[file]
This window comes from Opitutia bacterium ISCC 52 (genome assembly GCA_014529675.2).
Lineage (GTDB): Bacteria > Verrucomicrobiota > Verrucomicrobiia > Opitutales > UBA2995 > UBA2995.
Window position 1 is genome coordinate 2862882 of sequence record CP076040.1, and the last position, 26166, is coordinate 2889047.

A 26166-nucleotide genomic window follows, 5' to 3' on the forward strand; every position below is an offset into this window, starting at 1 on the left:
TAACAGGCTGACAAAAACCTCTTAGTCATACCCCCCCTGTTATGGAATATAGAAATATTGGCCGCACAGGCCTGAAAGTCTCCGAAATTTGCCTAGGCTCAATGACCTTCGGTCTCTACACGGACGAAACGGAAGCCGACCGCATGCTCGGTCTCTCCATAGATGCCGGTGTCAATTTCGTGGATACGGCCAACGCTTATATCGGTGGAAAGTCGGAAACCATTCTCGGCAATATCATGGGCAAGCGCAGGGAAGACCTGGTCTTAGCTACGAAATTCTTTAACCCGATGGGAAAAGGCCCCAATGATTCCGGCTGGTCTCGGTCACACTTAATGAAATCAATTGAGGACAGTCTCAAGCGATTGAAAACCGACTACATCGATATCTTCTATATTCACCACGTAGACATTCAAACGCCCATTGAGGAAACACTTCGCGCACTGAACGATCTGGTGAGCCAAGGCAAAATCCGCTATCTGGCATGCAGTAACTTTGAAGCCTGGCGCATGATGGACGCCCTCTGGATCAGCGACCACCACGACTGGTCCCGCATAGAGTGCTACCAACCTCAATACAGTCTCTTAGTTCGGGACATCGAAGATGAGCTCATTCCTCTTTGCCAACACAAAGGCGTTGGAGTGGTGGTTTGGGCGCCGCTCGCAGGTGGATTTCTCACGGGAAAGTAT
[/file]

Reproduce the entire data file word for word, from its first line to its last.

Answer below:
This window comes from Opitutia bacterium ISCC 52 (genome assembly GCA_014529675.2).
Lineage (GTDB): Bacteria > Verrucomicrobiota > Verrucomicrobiia > Opitutales > UBA2995 > UBA2995.
Window position 1 is genome coordinate 2862882 of sequence record CP076040.1, and the last position, 26166, is coordinate 2889047.

A 26166-nucleotide genomic window follows, 5' to 3' on the forward strand; every position below is an offset into this window, starting at 1 on the left:
TAACAGGCTGACAAAAACCTCTTAGTCATACCCCCCCTGTTATGGAATATAGAAATATTGGCCGCACAGGCCTGAAAGTCTCCGAAATTTGCCTAGGCTCAATGACCTTCGGTCTCTACACGGACGAAACGGAAGCCGACCGCATGCTCGGTCTCTCCATAGATGCCGGTGTCAATTTCGTGGATACGGCCAACGCTTATATCGGTGGAAAGTCGGAAACCATTCTCGGCAATATCATGGGCAAGCGCAGGGAAGACCTGGTCTTAGCTACGAAATTCTTTAACCCGATGGGAAAAGGCCCCAATGATTCCGGCTGGTCTCGGTCACACTTAATGAAATCAATTGAGGACAGTCTCAAGCGATTGAAAACCGACTACATCGATATCTTCTATATTCACCACGTAGACATTCAAACGCCCATTGAGGAAACACTTCGCGCACTGAACGATCTGGTGAGCCAAGGCAAAATCCGCTATCTGGCATGCAGTAACTTTGAAGCCTGGCGCATGATGGACGCCCTCTGGATCAGCGACCACCACGACTGGTCCCGCATAGAGTGCTACCAACCTCAATACAGTCTCTTAGTTCGGGACATCGAAGATGAGCTCATTCCTCTTTGCCAACACAAAGGCGTTGGAGTGGTGGTTTGGGCGCCGCTCGCAGGTGGATTTCTCACGGGAAAGTAT